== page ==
I based my comments from yours:
"I remember from being a witness that the general view of apostaes was that they had become born again christians.This was probably because so many actually do."
I'm not going to be pedantic, but the way you've phrased this, you are drawing a conclusion that may or may not be so, and doing so with "proof" from what you've seen on websites. Again, it doesn't necessarily support the conclusion you're drawing, for the reasons I said in my last post. However:
I agree that perception can be different from reality. (Isn't that what life as a JW is all about?!?) So based on that it could very well seem that ex-JWs become born again and then feel the need to continue "witnessing." Again, my point is still valid...you're only going to hear from those who are passionate about their subject and you don't have any way of knowing the situation of those who aren't talking.
So your subject question "Do born-agains dominate ex-JW's?" is perception and can only be answered by perception, not fact, unless you actually research it (and using statistical analysis, not by looking at a few webpages). Otherwise you're just speculating just the JWs do when they say that "most ex-JWs become apostate born-again Christians." Right?
Personally, my perception of *this board* is that it's a fairly well-rounded bunch...I see Christians or those who've retained some spiritual faith in a deity or system of worship, some agnostics, and some athiests. I would have to say that what the JWs believe about ex-JWs isn't correct. My opinion.
Do born-agains dominate EX-JW's?
I based my comments from yours:
These two probably do:
Bad "habits" have to be broken. <grin>
Well, I wouldn't call myself a 'Born Again' but I did become a Christian after leaving the WT. I don't know if many xjw's who are now so-called born again are like me but I still deeply loved and believed in Jehovah - just hated the WTS. I was troubled and felt worthless until a Christian aunt started talking to me about Jesus and grace. It really was a special experience - the feeling of all that weight lifted off my heart.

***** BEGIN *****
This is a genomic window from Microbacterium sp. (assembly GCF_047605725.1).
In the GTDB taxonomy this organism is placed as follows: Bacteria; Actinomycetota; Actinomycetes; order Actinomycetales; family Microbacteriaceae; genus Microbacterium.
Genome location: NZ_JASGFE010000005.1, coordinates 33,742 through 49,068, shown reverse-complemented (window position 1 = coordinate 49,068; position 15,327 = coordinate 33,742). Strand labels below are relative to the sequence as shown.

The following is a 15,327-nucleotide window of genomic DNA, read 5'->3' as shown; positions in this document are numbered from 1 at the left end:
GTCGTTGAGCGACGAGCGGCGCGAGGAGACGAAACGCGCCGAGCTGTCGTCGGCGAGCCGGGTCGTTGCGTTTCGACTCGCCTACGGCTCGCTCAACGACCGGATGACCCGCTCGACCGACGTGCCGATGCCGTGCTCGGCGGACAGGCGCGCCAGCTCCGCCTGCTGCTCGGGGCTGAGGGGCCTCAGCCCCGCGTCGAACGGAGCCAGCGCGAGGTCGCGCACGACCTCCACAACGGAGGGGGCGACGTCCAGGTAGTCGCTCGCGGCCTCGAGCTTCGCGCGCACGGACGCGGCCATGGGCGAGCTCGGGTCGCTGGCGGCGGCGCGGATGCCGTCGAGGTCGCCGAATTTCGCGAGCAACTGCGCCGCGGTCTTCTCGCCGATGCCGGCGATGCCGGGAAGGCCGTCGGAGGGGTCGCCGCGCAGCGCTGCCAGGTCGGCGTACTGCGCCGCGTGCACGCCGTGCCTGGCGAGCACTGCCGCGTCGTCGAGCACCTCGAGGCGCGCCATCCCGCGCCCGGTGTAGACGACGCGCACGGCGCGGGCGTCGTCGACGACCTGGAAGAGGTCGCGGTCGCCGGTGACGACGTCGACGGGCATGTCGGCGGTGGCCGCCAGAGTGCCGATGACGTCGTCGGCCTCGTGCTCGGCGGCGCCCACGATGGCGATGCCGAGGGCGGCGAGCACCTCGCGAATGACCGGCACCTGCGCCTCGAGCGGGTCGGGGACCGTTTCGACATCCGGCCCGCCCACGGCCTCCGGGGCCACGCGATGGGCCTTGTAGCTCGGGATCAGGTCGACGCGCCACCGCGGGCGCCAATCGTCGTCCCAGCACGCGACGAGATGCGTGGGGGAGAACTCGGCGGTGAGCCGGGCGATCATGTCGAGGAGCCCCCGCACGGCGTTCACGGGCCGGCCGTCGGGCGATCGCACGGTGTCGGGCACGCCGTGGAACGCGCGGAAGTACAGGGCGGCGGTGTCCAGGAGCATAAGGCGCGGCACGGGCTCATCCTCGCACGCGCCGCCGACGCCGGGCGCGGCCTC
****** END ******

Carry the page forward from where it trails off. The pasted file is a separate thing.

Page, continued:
Anyway, I'll never be one of those bible-thumper types (again LOL). I'm mostly quiet about my faith and I didn't trade slavery to one thing for another. And honestly, I found some of those XJW Christian groups to be just as harsh and judgemental as JW's -if not worse. Most of my xjw friends are agnostic or are exploring alternative religion.
Some xjws become born again christian. The one that do often make jws a target of their conversion efforts taking the initiative. Xjws who become athiest, agnostic, buddhist or befuddled don't do that. The latter groups are practically invisible to jws, while the former get all of the jws' attention. And so, it appears to jws that all x's become born agains.
After i left, i was in the born again category for about 2 yrs. I helped other born again pentacostal types who were preparing to evangelize the jws.
LOL @ CG...
In my mind "born-again" was not limited to Pentecostal or charismatic churches, rather including all kinds of "Evangelicals". Here in France they may be found in any Protestant church but are mostly identified to "professing" denominations, especially with some anglo-saxon influence, in which "new birth" (as well as membership) is linked to conversion rather than child baptism (this may include Baptists, Apostolics, as well as other free churches).
Cerise Rose you read too much into too little.
I could have asked "are most ex-JW's born again christians?"
Instead I asked "Do born-agains dominate EX-JW's?"
To Dominate means to have a "the most influential or conspicuous person or thing"
I could have said "I remember from being a witness that the general view of apostaes was that they had become born again christians.This was probably because MOST actually do."